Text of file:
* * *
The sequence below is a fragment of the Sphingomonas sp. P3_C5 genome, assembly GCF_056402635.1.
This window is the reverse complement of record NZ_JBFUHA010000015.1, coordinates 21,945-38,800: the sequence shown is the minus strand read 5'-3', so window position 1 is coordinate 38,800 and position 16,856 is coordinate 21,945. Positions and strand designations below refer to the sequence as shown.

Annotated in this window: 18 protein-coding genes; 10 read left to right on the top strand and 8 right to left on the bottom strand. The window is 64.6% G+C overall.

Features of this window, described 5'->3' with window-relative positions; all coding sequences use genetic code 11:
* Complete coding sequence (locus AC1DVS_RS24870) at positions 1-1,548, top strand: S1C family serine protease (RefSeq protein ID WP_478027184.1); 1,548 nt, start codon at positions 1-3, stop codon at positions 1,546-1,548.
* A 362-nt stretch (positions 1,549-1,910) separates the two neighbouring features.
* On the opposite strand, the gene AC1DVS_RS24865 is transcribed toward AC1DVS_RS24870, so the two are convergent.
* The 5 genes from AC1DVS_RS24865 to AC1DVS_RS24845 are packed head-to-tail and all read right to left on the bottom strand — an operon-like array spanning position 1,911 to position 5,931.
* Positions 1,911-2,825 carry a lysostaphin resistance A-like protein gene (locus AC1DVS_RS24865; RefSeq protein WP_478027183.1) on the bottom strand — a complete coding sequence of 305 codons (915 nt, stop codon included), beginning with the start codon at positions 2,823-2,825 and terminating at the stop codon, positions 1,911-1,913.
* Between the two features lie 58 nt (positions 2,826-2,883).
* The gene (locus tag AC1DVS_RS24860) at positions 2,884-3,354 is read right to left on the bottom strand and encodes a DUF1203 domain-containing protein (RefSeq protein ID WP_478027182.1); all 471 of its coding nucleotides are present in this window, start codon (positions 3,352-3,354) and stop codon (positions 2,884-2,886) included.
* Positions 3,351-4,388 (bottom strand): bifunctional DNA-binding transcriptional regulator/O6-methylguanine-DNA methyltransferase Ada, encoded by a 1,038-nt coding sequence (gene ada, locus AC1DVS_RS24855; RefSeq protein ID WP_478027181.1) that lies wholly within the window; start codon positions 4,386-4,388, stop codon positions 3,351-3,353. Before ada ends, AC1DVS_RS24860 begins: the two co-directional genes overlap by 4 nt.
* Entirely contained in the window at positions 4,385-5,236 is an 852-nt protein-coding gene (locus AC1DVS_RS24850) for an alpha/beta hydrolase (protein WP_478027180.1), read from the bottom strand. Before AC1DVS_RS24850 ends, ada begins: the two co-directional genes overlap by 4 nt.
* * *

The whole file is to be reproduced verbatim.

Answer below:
The sequence below is a fragment of the Sphingomonas sp. P3_C5 genome, assembly GCF_056402635.1.
This window is the reverse complement of record NZ_JBFUHA010000015.1, coordinates 21,945-38,800: the sequence shown is the minus strand read 5'-3', so window position 1 is coordinate 38,800 and position 16,856 is coordinate 21,945. Positions and strand designations below refer to the sequence as shown.

Annotated in this window: 18 protein-coding genes; 10 read left to right on the top strand and 8 right to left on the bottom strand. The window is 64.6% G+C overall.

Features of this window, described 5'->3' with window-relative positions; all coding sequences use genetic code 11:
* Complete coding sequence (locus AC1DVS_RS24870) at positions 1-1,548, top strand: S1C family serine protease (RefSeq protein ID WP_478027184.1); 1,548 nt, start codon at positions 1-3, stop codon at positions 1,546-1,548.
* A 362-nt stretch (positions 1,549-1,910) separates the two neighbouring features.
* On the opposite strand, the gene AC1DVS_RS24865 is transcribed toward AC1DVS_RS24870, so the two are convergent.
* The 5 genes from AC1DVS_RS24865 to AC1DVS_RS24845 are packed head-to-tail and all read right to left on the bottom strand — an operon-like array spanning position 1,911 to position 5,931.
* Positions 1,911-2,825 carry a lysostaphin resistance A-like protein gene (locus AC1DVS_RS24865; RefSeq protein WP_478027183.1) on the bottom strand — a complete coding sequence of 305 codons (915 nt, stop codon included), beginning with the start codon at positions 2,823-2,825 and terminating at the stop codon, positions 1,911-1,913.
* Between the two features lie 58 nt (positions 2,826-2,883).
* The gene (locus tag AC1DVS_RS24860) at positions 2,884-3,354 is read right to left on the bottom strand and encodes a DUF1203 domain-containing protein (RefSeq protein ID WP_478027182.1); all 471 of its coding nucleotides are present in this window, start codon (positions 3,352-3,354) and stop codon (positions 2,884-2,886) included.
* Positions 3,351-4,388 (bottom strand): bifunctional DNA-binding transcriptional regulator/O6-methylguanine-DNA methyltransferase Ada, encoded by a 1,038-nt coding sequence (gene ada, locus AC1DVS_RS24855; RefSeq protein ID WP_478027181.1) that lies wholly within the window; start codon positions 4,386-4,388, stop codon positions 3,351-3,353. Before ada ends, AC1DVS_RS24860 begins: the two co-directional genes overlap by 4 nt.
* Entirely contained in the window at positions 4,385-5,236 is an 852-nt protein-coding gene (locus AC1DVS_RS24850) for an alpha/beta hydrolase (protein WP_478027180.1), read from the bottom strand. Before AC1DVS_RS24850 ends, ada begins: the two co-directional genes overlap by 4 nt.